This paper raises the question of what is to
happen to Regulation 261/2004 in the light of Brexit. In 2019, the Regulation
will be converted into UK domestic law under the European Union (Withdrawal)
Bill which is currently going through Parliament. Parliament will then consider
whether it should be retained or modified and, if the latter, how.

What is Regulation 261/2004?
Regulation 261/2004 is an EU Regulation which establishes common rules on
compensation and assistance to passengers in the event of denied boarding,
flight cancellations, or long delays of flights. It replaced Regulation 295/91
which had been repealed. This was due to the fact that Regulation 295/91 did
not provide sufficient protection for passengers, which was one of the main
aims the Community aimed to achieve by introducing that Regulation.

Although Regulation 295/91 created basic protection for passengers, there was
still a high amount of passengers who were denied boarding against their will,
as with those given no warning before cancellations and long delays. It limited
the scope of protection to providing for scheduled flights only, reimbursement
or re-routing, free services and minimum levels of compensation for passengers
denied boarding. On the other hand, Regulation 261/2004 is a modified version
of its predecessor ensuring a higher protection of passenger rights and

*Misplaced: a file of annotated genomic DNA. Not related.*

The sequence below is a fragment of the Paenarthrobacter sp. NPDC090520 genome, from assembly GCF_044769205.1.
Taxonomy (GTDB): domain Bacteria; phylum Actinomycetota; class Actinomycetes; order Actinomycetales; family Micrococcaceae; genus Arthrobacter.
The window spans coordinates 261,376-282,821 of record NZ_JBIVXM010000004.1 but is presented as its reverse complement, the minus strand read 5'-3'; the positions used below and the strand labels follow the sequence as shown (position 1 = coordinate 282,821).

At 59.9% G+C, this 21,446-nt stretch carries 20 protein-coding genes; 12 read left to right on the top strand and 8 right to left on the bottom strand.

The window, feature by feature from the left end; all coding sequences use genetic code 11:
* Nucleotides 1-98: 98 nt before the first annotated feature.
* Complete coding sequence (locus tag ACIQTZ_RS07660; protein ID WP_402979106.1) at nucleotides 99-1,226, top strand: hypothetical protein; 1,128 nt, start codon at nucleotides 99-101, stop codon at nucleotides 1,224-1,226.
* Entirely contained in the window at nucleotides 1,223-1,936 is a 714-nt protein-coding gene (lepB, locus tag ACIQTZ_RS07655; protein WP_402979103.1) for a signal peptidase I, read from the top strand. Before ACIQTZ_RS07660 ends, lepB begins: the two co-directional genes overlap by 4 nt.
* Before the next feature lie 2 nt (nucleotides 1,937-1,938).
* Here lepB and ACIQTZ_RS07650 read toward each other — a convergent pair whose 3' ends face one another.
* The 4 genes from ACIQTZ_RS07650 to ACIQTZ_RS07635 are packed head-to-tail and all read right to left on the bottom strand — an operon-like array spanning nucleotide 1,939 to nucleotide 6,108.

enabling air carriers to operate in harmony with them. It covers commercial
flights and addresses denied boarding, flight cancellations and delays. Not
only does it provide compensation for passengers who are denied boarding but
also for those with cancelled flights.1 Furthermore,
The Civil Aviation (Denied Boarding, Compensation and Assistance) Regulations
2005 implements Regulation 261/2004 in the UK.

What is Denied Boarding?
In this briefing, attention is drawn to Article 4 which lays out rules for an
air passenger who is denied boarding. Article 2(j) defines denied boarding as
“a refusal to carry passengers on a flight, although they have presented
themselves for boarding under the conditions laid down in Article 3(2)”. Article
3, basically, talks about the scope. However, a passenger may not have rights
under the regulation if the air carrier has denied them boarding on reasonable
grounds i.e. carrying a knife. 2